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It’s been a few years since I built this bed, but since I’ve started blogging I decided to share some projects that are already completed. This was a big one for me. We decided after having our second child that we needed a King size bed. Our daughter was coming in bed with us almost every night, and we needed more space. I really liked the look of the Raleigh Upholstered bed from Pottery Barn, but, as I do with most items, I looked at it and thought “I can make that”.
I purchased the material from Pottery Barn for approximately $30 a yard. I’ve since found an identical fabric at Joann’s on clearance for $8 a yard. I bought everything they had and I’m storing it away for a project someday. I freehanded the profile for the headboard out of a 4′ x 8′ piece of 1/2″ birch plywood. The plywood was cut down to 4′ x 78″. The size of a king mattress is 76″ x 80″, so I added 1/2″ for clearance and 1.5″ for the 3/4″ boards. I started in the middle of the plywood and drew the profile for a “Eccleston” headboard. Below is a picture I found from allthingsthrifty.com with the names of the different headboard profiles.
I cut out one side with a jigsaw, and then used the piece that was cut out to draw the same profile on the other side of the plywood so they matched perfectly. Any sharp or raised edges were knocked off using a rotary sander with a 220 grit sanding pad. I laid the board on the foam and drew the profile onto the foam and then cut it out with scissors. I found that sharp scissors worked better than a knife. Two 24″ pieces of foam were used to cover the board (a cheaper options than buying a 4′ piece of foam). To staple the batting to the plywood, I laid the batting on the ground, the foam on top, and then lined up the plywood over the foam. We have a Porter-Cable pneumatic upholstery stapler that I used to staple this project. I love it. I have a hard time getting the staples completely into the board with a manual staple gun, so for me this is a great little tool to have on hand. After the batting was stapled, I laid it on the fabric and started stapling. First, I always put in one staple on all four sides to keep the orientation of the fabric correct. Then I stapled the top first because I knew it was going to be more difficult. The key to getting good-looking upholstered projects is to pull the fabric when you staple. To achieve the look of the Pottery Barn bed, I bought upholstery tacks in an antique bronze finish and hammered these in to the 1/2″ plywood. I used smaller tacks, but I still like the look.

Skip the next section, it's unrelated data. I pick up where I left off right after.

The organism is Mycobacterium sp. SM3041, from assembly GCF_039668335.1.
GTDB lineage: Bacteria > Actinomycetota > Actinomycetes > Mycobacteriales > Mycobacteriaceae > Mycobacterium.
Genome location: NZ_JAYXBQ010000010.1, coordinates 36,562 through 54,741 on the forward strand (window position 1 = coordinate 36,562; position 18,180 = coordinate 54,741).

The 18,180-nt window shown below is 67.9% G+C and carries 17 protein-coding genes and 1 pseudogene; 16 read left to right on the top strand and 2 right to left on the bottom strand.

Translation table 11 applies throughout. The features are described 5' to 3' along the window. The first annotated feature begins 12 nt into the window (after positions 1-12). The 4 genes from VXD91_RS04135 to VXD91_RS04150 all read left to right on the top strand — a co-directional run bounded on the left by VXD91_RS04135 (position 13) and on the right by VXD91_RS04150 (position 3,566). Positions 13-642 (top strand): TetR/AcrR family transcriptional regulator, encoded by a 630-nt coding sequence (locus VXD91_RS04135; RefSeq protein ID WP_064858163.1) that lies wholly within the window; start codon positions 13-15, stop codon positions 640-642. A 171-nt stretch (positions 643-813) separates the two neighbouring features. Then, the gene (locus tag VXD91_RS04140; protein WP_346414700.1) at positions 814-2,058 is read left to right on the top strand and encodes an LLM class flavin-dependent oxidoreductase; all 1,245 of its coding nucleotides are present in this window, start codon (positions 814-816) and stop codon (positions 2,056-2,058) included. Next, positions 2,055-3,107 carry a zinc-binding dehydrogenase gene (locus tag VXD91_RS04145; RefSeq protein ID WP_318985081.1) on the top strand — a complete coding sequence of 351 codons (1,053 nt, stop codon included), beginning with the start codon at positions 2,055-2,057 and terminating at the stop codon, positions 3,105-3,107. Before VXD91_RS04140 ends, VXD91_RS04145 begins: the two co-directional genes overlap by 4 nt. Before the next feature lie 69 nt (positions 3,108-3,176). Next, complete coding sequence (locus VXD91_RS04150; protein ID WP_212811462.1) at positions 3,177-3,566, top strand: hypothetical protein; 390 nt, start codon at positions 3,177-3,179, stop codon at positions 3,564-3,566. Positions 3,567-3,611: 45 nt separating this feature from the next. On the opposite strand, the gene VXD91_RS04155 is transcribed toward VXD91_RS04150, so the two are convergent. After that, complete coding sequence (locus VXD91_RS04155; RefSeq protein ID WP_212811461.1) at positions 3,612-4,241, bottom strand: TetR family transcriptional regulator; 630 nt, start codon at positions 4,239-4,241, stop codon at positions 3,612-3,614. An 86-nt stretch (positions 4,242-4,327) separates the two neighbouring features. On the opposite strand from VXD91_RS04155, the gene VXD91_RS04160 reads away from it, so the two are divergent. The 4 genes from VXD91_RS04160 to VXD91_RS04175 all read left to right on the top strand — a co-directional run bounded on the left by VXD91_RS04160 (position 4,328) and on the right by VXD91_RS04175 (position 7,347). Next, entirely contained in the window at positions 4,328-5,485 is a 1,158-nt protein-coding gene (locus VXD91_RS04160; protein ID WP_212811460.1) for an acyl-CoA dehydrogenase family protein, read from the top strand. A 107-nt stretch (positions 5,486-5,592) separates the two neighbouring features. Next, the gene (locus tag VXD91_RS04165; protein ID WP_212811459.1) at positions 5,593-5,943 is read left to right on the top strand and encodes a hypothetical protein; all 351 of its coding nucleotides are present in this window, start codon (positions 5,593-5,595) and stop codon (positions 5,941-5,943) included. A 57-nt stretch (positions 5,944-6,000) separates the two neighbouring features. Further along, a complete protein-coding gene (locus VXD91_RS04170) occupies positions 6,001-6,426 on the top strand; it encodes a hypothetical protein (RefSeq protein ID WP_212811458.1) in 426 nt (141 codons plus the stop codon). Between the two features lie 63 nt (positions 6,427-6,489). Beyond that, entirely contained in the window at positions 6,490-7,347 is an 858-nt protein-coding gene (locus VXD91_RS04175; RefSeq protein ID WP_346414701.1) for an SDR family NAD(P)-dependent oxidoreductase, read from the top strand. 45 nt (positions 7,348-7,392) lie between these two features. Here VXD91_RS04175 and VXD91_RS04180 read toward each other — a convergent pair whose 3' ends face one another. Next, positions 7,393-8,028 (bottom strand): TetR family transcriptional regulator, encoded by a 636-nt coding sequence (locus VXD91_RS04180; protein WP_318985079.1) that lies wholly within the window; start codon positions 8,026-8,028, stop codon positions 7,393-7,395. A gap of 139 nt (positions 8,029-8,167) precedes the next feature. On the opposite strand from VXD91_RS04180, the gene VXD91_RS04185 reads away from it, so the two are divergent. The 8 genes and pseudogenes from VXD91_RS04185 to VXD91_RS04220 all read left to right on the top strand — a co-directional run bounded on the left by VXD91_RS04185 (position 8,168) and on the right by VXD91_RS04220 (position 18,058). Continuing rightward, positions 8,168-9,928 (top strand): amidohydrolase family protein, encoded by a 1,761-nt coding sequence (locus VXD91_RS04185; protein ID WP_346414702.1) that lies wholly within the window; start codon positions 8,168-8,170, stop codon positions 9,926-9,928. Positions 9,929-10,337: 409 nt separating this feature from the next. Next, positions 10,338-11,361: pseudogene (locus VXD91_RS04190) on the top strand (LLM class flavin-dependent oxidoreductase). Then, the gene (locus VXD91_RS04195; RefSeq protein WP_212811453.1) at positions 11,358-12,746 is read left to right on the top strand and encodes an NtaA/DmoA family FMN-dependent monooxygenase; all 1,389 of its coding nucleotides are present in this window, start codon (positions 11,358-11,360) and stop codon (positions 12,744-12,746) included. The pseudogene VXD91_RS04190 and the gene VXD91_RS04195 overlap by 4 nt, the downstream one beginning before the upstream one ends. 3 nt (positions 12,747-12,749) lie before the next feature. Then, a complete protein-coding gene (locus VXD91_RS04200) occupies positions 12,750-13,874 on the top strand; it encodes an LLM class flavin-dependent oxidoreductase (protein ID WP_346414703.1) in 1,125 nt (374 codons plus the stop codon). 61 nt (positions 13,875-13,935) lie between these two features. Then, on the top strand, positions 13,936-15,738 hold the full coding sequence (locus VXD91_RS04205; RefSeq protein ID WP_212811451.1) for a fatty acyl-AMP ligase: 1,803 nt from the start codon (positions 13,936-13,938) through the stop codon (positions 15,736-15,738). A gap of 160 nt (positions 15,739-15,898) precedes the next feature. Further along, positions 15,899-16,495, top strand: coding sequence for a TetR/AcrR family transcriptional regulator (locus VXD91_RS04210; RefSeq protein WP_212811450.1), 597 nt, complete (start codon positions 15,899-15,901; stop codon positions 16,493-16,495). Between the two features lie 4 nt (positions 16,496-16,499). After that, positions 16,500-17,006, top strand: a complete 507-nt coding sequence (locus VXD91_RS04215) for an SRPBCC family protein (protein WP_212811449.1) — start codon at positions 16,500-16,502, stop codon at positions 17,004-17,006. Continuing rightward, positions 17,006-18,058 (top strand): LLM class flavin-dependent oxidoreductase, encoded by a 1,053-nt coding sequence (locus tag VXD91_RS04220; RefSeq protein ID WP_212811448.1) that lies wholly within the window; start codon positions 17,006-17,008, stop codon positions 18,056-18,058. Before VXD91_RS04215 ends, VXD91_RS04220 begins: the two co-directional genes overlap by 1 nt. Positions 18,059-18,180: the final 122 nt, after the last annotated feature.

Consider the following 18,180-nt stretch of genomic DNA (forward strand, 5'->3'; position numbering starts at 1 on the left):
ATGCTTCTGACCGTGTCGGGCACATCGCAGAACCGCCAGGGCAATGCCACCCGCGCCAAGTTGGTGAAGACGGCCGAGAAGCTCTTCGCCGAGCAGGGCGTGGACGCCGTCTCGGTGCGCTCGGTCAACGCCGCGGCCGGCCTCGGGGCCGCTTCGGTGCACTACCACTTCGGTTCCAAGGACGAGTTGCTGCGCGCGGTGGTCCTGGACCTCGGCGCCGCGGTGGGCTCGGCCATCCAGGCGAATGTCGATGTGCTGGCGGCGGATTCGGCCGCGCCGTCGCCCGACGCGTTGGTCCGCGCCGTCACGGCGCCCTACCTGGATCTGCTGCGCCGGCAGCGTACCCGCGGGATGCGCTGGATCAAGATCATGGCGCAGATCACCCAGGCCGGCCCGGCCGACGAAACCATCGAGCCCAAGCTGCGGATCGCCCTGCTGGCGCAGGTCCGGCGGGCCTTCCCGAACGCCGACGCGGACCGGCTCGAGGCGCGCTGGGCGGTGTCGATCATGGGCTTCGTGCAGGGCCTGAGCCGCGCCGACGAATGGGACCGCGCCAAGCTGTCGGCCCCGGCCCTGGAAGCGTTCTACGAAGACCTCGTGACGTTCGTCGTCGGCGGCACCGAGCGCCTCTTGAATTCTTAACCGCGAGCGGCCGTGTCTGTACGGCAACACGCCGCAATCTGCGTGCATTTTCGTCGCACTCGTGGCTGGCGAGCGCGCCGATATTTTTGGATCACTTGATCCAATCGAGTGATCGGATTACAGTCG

To build the bed I used 1″ x 12″ boards (the actual dimensions of the board are 3/4″ x 11.5″) to make the sides of the bed, and 4×4″ posts cut to 9.5″ for the legs. 8 legs were cut, four for the corners of the bed, and four under the extra supports. I wish I would have made the legs 1-1.5″ longer. I was hoping to be able to fit plastic containers under the bed, but it’s just a bit too short. Two 1″ x 12″ boards were cut at 76.5″ and two were cut at 82″ (these dimensions are both accounting for the 3/4″ thickness of the boards). I glued the edges of the boards and used the Kreg Pockethole Jig to screw these pieces together. A diagram for the assembly of the boards is below.
I screwed 1″ x 2″ x 74.5″ trim pieces into the frame 6.5″ from the top. We used this board to support and screw the slats into. Two 1″ x 4″ x 80.5″ boards were used for extra support. They were also screwed in 6.5″ from the top.
In the inside corners a piece of 1″ board cut at 4″ x 4″ was screwed using pockethole screws to the bed frame. This was placed 6.5″ from the top. This was used to screw the legs into and to reinforce the edges a bit. We also went further and put brackets attaching the boards together and attaching the 4″ x 4″ boards to the frame. This is pictured below. I would recommend building all of the bed frame before upholstering. I did not do it this way, and it was hard to get the leg in the corner because of the bulkiness from the fabric. Lastly, screw the 9.5″ stained leg that was cut from 4″ x 4″ posts to the corner boards.
Now, for the upholstery I used my pneumatic staple gun again to first attach batting, and then the fabric. I folded the fabric over at the corners and put some hot glue to hold it. You could also use fabric glue. This is pictured below.
You’ll need to work the fabric around the leg, but this can me done by folding the edge around, and stapling it tight on either side of the leg. It will be a bit tricky because it’s folded, which is why I originally upholstered first and then added the leg, but this posed problems also. If you upholster first before attaching the legs, be mindful that you don’t bunch up the fabric when stapling in the corners.
Screw in your slats, which should be cut at 76.5″ and you’re ready to place a box spring and mattress on. I believe I used 1″ x 4″ boards for the slats. Of course, if you make this bed for yourself, please check all the measurements. For starters, the dimensions of your mattress may be different than mine.
Here’s one more pic of the final product. I also made the bench at the end of the bed, which was a West Elm knock-off. That will be in a future post:).
Thanks for reading!